TSN’s Darren Dreger said something very interesting during his discussion with the TSN panel of insiders on the most recent DFO Rundown podcast. In talking about what the Toronto Maple Leafs might do heading into this year’s NHL Trade Deadline, he wondered if the Leafs might be looking for a player with term, planning ahead for a scenario where Zach Hyman tests free agency and potentially leaves the Leafs for a better offer.
You might be asking, what does this have to do with the Edmonton Oilers? Well, Dreger lobbed a grenade out there for the panel to laugh at when he said, “If you get that six, seven guy, you’re never replacing Zach Hyman if he decides that he’s going to the open market and he’s going to sign a smokin’ deal with the Edmonton Oilers.”
While the comment was likely meant as haha moment and not to be taken all that seriously, it makes you wonder a little.
What If Oilers Can’t Come to Terms With Nugent-Hopkins?
Ryan Nugent-Hopkins’ contract situation is one that has been front and center when it comes to future Oilers contracts. The team and the player’s agent have spoken, the most recent news that a five-year contract extension was tabled by Edmonton and Nugent-Hopkins balked at it.
There’s no reason the Oilers would trade Nugent-Hopkins this season, even if a deal can’t be done. The playoffs are too important. That said, when the season ends, would the Oilers start to look at other options on the open market to replace what could be a top-six left-winger leaving the team, and one who is an efficient two-way player and penalty killer?
Perhaps they may not have much choice to try and replace him if Nugent-Hopkins’ ask remains high.
In Many Ways, Hyman Makes Sense
While he’s not a center, Hyman has all the tools to be a top-six winger on a regular basis in the NHL. He could be looking this summer for an opportunity to get elevated minutes and a hefty bump on his current $2.25 million salary. Some are suggesting he could get as much as $5 million per season on the open market.
He’s more likely to fetch just over $4 million and for the Oilers anywhere between $4 and $5 million is a nice discount over what Nugent-Hopkins is set to make. At the least, Edmonton saves close to $2 million per season by choosing Hyman over Nugent-Hopkins. Moreover, if Nuge is set to be a winger for the length of his next deal — the Oilers have Connor McDavid and Leon Draisaitl as their one-two center combination — Holland doesn’t need to sign another top-six center. He needs a top-six winger.
Edmonton can slot Hyman in as a winger, then look for a different third-line center option with the cap savings.
At worst, the GM can use those savings and spend it on their backend, where the team might be facing an issue with the costs of keeping both Tyson Barrie and Adam Larsson, should they want to.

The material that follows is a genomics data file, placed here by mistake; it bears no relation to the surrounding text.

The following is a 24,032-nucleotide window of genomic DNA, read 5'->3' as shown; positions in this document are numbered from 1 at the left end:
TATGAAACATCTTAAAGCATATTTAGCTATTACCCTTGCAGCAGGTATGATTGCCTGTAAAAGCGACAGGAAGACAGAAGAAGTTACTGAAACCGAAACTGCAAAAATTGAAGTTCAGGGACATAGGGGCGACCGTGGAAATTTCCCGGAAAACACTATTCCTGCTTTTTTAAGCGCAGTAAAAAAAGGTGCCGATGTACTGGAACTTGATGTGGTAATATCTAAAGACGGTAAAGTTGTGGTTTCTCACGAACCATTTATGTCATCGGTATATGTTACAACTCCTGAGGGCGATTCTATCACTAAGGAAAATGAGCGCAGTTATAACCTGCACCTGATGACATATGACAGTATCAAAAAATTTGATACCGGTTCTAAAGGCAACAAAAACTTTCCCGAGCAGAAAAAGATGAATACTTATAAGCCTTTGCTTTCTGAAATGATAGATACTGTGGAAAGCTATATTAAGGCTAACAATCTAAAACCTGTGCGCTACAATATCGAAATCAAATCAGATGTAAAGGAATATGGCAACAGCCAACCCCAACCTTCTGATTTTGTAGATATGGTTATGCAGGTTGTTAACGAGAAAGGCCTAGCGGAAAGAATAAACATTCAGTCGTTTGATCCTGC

The Biggest Argument Was Having to Replace Nugent-Hopkins If You Moved Him
Most fans in favor or re-signing Nugent-Hopkins argue that the Oilers will immediately be looking to replace him with a similar player. That is very true, but Hyman checks a lot of boxes in that regard.
Both players are roughly the same age. Both are proficient penalty killers and two-way players. Both aren’t necessarily known as goal scorers, but both have posted multiple 20-goal seasons and have the skill offensively to regularly play on the team’s power play. The only real issue is that the Oilers know what Nugent-Hopkins is at this stage in his career. Hyman is coming into his own and while his ceiling may be higher, that’s not clear as of right now.
While Nugent-Hopkins offers you center depth, Hyman brings a more aggressive style of play and nasty forechecking presence. The Oilers could certainly use more of that. Hyman is potentially a more skilled and heavier version of Kailer Yamamoto, likely supplying the McDavid line with a forward who can do go the dirty areas to get him the puck.
Maybe There Are Too Many ‘What Ifs’
It’s not a perfect fit, but it’s close if things with Nugent-Hopkins don’t pan out. And, for the Maple Leafs, who would love to keep Hyman, the money may just be too much. I’m not suggesting the Oilers plan for this. I’m not even suggesting it’s a likely scenario that will play itself out. I’m simply suggesting the Oilers have the discussion if Hyman doesn’t re-sign right away in Toronto.
If Nugent-Hopkins’ contract ask is too high for the Oilers and Hyman’s contract ask is too high for the Maple Leafs, you never know where this could go. The Oilers have the means to make Hyman a nice offer and he’d give the team a chance to do other things. There are far worse ways to go.
Jim Parsons is a freelance writer who covers the Edmonton Oilers and news and rumors posts here at The Hockey Writers.
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